10. Hispanic Heritage Month provides a great opportunity to teach students about other cultures. There are many online resources with ideas on integrating it into your lesson-planning. Other useful sites include Florida DOE’s list of recommended books, helpfully divided by grade level; the Library of Congress’Hispanic Reading Room for great photographs and video footage; and for the more adventurous, field trip possibilities abound with the National Park Service’s list of historic properties significant to Hispanics.

Posted on September 4th, 2013


Back to School at Fairfax County Public Schools

Summer is over, and kids are back to school today.  There are many news to report on as it pertains to our Public School System.  For one, we have a brand new Superintendent, Karen Garza, who is intent to bring about much needed reforms to the school system.  Reducing the achievement gap in the minority and disabled student population is one of them, and many parents, including myself, are very excited about that.  Read from Ms. Garza herself what her plans for reform are in an article published in the latest “My FCPS Family” newsletter. The Washington Post features an article today on her vision for the school district.  What are your thoughts?  Are you ready for a brand new school year?  Happy Back-to-School!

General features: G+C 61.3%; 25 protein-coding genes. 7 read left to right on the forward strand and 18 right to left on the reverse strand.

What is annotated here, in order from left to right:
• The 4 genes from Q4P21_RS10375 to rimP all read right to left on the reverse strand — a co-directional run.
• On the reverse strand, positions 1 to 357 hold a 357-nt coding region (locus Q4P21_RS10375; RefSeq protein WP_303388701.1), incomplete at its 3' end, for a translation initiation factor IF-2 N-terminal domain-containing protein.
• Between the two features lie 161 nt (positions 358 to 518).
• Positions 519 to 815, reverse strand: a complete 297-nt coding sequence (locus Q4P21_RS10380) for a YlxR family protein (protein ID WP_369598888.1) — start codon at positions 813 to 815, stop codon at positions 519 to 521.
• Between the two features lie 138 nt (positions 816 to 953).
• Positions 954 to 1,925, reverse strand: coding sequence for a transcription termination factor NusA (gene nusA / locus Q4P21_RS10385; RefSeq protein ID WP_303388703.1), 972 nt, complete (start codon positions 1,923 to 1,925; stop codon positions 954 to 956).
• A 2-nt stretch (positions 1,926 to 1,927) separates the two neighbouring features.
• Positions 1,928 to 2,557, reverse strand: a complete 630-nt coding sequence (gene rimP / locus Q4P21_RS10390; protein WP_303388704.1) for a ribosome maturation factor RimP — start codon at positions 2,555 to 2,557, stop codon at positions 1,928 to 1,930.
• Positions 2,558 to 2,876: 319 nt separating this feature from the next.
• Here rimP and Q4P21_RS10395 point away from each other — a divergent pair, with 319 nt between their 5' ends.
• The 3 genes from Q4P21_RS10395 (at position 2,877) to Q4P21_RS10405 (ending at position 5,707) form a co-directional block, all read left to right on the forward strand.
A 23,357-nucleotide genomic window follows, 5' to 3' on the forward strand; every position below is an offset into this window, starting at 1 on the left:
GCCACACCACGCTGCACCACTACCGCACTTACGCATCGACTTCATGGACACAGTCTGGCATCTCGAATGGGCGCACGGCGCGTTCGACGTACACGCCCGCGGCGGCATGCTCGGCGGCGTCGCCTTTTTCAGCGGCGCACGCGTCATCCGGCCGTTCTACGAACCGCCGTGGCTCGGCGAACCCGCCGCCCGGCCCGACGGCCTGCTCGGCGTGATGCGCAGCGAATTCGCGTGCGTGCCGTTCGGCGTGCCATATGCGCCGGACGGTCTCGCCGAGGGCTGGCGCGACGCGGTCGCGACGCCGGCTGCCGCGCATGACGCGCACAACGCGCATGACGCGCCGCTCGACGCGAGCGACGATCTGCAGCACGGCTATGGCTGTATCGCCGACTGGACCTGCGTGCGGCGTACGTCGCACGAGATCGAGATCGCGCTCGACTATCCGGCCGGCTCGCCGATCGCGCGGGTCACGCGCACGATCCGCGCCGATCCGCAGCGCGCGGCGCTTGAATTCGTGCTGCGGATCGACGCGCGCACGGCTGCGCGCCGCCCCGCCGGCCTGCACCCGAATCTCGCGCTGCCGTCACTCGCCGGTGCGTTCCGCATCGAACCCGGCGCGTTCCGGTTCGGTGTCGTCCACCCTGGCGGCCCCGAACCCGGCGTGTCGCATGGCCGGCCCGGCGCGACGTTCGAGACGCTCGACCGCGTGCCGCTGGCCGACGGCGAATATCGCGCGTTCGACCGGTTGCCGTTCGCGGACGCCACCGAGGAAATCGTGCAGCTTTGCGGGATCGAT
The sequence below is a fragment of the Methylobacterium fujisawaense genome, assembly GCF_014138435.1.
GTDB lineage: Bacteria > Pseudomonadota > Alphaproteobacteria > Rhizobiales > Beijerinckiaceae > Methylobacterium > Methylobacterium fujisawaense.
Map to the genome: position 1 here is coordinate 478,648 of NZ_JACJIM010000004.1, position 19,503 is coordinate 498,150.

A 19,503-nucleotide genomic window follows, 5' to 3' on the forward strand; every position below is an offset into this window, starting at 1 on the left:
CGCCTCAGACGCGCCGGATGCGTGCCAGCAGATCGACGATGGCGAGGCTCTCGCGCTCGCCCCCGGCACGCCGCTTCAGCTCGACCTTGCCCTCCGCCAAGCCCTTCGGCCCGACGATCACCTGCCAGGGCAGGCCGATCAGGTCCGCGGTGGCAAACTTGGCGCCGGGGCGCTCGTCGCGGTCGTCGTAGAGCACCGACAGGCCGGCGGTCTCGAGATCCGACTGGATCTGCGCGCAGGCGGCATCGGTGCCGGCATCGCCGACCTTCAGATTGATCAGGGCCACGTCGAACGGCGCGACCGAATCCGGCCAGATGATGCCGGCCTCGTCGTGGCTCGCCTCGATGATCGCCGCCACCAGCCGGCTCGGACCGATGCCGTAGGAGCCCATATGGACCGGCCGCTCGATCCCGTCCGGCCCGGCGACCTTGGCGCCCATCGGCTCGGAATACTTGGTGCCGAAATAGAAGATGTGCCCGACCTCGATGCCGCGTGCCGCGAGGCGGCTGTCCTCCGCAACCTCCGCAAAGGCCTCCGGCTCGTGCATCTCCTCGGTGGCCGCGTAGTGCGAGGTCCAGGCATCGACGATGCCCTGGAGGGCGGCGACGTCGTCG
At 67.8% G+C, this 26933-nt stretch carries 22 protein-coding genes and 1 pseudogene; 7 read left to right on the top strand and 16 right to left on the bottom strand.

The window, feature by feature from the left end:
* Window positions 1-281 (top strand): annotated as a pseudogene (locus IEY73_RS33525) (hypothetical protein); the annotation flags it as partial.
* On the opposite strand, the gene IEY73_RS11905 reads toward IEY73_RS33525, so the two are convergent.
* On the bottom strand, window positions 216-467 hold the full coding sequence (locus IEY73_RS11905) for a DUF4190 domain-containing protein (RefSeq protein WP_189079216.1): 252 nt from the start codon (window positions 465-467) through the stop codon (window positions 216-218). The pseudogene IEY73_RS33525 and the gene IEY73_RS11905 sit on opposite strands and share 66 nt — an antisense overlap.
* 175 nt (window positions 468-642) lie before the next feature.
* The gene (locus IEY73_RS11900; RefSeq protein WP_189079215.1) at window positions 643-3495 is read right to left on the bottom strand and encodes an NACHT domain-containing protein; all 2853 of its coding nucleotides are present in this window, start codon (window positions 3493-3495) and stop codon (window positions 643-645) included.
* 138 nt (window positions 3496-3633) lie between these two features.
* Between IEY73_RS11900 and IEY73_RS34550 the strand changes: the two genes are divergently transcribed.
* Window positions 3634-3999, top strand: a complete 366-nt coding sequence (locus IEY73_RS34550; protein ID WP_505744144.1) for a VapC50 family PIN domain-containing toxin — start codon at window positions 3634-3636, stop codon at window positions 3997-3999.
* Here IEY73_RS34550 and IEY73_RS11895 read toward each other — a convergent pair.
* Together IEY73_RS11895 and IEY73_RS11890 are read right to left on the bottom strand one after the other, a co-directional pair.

Posted on September 3rd, 2013


Is America Still the Land of Labor?

On this Labor Day, it is a good time to reflect on status of the economy and employment in our nation.  Are we still the land of opportunity and labor?  The Heritage Foundation explores this subject in this very compelling blog.  Read away and enjoy Labor Day!
For all the talk these days of how to revive our supposedly moribund American Dream, it took a college dropout-turned-actor to state the obvious.“I believe that opportunity looks a lot like work,” Ashton Kutcher recently said at the Teen Choice Awards. “I never had a job in my life that I was better than. I was always just lucky to have a job. And every job I had was a stepping stone to my next job, and I never quit my job until I had my next job. And so opportunities look a lot like work.”

Posted on September 2nd, 2013